Max Ophuls’ first American film. Fired by Howard Hughes after falling behind schedule, Ophuls was replaced by Preston Sturges, who had written the script. Sturges was then fired also. Over the next four years, Hughes tinkered incessantly with the project, and an array of writers and directors had their way with it. Finally editor Don Siegel attempted to put the thing together and make sense of it.
So the movie is messy but with stunning sequences. Most sources credit Mel Ferrer with directing the ending, but it’s clear he only shot the leaden coda. The actual climax is a beautifully orchestrated, stunningly lit stalking scene with the principal characters hunting each other through a misty wood. Absolutely beautiful, and if this is what made Ophuls go over schedule, as seems likely, he was right to take the time to get it looking this amazing. Continue reading
Christian Petzold’s drama deals with a woman, who leaves her hometown for a promising job and a new life,
but is haunted by the truths of the past. As her marriage to Ben broke and her professional career has no future
in her native town in the Eastern part of Germany, Yella has decided to search for a job in the West. When she gets
to know Philipp, a smart executive at a private equity company in Hanover, she becomes his assistant and gets involved
into the world of ruthless and big business. Realizing her dreams could come true with Philipp’s help, she starts hearing
voices and sounds from her past, which menace her new and better life… Continue reading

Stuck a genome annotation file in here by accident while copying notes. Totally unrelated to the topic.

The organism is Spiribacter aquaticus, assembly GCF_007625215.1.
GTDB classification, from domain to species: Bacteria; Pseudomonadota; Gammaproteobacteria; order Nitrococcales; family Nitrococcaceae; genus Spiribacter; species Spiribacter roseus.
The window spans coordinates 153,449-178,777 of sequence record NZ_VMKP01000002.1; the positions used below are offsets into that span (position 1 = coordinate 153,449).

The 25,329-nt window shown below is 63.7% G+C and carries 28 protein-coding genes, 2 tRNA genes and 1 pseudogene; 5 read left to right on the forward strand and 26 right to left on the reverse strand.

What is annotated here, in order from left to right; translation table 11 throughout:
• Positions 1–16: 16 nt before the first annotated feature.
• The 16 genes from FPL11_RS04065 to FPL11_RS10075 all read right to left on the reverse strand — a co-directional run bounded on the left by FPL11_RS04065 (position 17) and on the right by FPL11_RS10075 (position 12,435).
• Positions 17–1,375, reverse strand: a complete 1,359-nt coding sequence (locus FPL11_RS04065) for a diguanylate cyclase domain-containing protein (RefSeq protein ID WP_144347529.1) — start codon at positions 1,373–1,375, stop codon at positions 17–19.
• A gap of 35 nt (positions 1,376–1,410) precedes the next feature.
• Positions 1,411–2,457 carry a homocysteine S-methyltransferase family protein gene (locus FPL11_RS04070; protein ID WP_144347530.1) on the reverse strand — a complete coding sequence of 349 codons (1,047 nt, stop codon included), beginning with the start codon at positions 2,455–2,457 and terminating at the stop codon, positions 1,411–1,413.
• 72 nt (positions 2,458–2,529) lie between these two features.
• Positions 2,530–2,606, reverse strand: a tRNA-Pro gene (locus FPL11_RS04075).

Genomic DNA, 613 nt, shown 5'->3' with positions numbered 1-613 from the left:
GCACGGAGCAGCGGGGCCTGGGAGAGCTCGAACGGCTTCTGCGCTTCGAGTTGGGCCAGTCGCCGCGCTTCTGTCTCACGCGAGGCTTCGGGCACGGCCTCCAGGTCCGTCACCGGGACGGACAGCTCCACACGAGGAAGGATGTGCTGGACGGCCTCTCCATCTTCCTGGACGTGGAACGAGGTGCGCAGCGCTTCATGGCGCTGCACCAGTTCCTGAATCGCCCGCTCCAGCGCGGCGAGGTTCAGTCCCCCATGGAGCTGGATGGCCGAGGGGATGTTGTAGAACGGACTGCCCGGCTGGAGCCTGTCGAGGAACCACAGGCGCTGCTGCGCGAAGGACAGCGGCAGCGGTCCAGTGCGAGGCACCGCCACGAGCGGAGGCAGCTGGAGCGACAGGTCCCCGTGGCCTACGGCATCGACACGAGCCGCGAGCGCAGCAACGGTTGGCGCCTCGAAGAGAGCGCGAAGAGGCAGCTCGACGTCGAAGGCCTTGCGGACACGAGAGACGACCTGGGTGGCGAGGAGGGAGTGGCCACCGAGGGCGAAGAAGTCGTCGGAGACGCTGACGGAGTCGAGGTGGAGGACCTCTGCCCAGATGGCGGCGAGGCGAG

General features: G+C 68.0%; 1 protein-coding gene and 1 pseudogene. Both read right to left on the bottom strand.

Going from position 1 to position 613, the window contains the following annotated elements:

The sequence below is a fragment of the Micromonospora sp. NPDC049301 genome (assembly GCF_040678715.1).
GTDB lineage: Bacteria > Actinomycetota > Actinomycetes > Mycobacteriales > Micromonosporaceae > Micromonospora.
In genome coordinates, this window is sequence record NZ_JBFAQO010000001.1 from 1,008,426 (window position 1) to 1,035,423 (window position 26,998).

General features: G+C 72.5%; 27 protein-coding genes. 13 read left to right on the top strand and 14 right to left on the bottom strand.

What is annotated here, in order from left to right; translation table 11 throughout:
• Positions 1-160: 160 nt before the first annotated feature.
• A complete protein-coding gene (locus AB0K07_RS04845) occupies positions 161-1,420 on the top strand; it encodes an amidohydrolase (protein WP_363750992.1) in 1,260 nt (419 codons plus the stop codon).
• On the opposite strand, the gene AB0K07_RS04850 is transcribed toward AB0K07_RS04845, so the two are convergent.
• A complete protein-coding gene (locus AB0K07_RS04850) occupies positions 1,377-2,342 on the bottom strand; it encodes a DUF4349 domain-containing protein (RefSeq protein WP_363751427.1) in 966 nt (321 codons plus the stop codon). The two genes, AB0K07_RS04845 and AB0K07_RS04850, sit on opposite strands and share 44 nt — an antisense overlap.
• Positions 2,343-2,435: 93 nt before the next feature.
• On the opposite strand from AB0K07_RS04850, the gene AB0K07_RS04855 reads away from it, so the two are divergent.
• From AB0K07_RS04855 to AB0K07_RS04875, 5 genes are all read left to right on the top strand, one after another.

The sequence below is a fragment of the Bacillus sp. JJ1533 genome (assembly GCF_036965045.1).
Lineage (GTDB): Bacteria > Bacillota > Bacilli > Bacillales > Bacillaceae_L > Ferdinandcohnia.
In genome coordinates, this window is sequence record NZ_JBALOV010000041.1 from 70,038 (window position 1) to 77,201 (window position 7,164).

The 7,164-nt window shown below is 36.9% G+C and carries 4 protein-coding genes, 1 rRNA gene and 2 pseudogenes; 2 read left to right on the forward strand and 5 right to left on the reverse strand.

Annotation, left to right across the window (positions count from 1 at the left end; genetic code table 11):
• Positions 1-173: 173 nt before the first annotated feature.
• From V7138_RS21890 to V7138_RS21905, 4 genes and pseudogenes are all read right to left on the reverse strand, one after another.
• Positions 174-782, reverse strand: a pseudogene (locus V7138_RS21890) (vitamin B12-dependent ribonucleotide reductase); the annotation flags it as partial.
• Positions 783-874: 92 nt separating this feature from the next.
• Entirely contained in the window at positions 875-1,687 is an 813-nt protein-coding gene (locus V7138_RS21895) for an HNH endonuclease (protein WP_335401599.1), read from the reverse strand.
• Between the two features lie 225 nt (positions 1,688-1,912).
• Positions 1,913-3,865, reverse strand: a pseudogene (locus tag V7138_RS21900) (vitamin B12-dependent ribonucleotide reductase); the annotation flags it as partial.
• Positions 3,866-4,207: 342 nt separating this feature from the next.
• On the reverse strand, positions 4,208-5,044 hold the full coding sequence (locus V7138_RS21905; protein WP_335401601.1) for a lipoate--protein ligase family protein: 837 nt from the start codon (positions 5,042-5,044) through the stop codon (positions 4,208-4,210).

Donna and Michael are getting married. But first, they have to plan the reception, get the tux, buy the rings, and cope with their own uncertainty about the decision. Michael fears commitment. Donna has her doubts about Michael’s immaturity. Both are getting cold feet. Continue reading
Hong Kong filmmaker Stanley Kwan directs this stunning supernatural melodrama about a passion, romance, and lost history. Fleur (Anita Mui) is a 1930s high-class courtesan who finds herself sucked into a doomed relationship with Twelfth Master Chan Chen-Pang (Leslie Cheung), the rakish scion of a prosperous business family that disapproves of their union. After a brief but intense courtship, the two resolve to be together in the afterworld by swallowing opium. Yet once there, Fleur discovers that she is alone. After waiting 50 years for her dearly beloved, she re-emerges in 1987 to place a personal ad. In the process, she enlists the aid of a pair of journalists: Yuen (Alex Man) and his feisty, occasionally jealous girlfriend Ah Chor (Emily Chu). Fleur learns that the Hong Kong she knew has by and large disappeared: the brothel where she worked was now a kindergarten. As she tells them of her love for Twelfth Master, the two journalists begin to find their relationship intensifying. As Fleur’s spirit grows weaker, their search continues until it yields results that are both sad and ironic. — Jonathan Crow @allmovieguide.com Continue reading